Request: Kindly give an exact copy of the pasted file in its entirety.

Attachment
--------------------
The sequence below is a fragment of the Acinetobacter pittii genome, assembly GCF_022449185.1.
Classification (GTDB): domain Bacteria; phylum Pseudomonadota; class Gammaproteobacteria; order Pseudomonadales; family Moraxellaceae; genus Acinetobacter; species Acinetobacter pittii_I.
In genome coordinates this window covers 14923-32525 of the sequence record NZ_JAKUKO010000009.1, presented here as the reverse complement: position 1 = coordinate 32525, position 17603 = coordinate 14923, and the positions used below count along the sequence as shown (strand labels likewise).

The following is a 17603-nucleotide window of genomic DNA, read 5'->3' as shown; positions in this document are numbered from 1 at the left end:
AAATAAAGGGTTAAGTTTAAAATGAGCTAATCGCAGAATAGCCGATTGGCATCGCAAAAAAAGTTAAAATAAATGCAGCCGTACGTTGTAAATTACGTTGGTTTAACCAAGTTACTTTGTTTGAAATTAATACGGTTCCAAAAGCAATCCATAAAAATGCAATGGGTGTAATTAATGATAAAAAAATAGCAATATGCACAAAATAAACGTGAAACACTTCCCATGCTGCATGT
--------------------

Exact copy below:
The sequence below is a fragment of the Acinetobacter pittii genome, assembly GCF_022449185.1.
Classification (GTDB): domain Bacteria; phylum Pseudomonadota; class Gammaproteobacteria; order Pseudomonadales; family Moraxellaceae; genus Acinetobacter; species Acinetobacter pittii_I.
In genome coordinates this window covers 14923-32525 of the sequence record NZ_JAKUKO010000009.1, presented here as the reverse complement: position 1 = coordinate 32525, position 17603 = coordinate 14923, and the positions used below count along the sequence as shown (strand labels likewise).

The following is a 17603-nucleotide window of genomic DNA, read 5'->3' as shown; positions in this document are numbered from 1 at the left end:
AAATAAAGGGTTAAGTTTAAAATGAGCTAATCGCAGAATAGCCGATTGGCATCGCAAAAAAAGTTAAAATAAATGCAGCCGTACGTTGTAAATTACGTTGGTTTAACCAAGTTACTTTGTTTGAAATTAATACGGTTCCAAAAGCAATCCATAAAAATGCAATGGGTGTAATTAATGATAAAAAAATAGCAATATGCACAAAATAAACGTGAAACACTTCCCATGCTGCATGT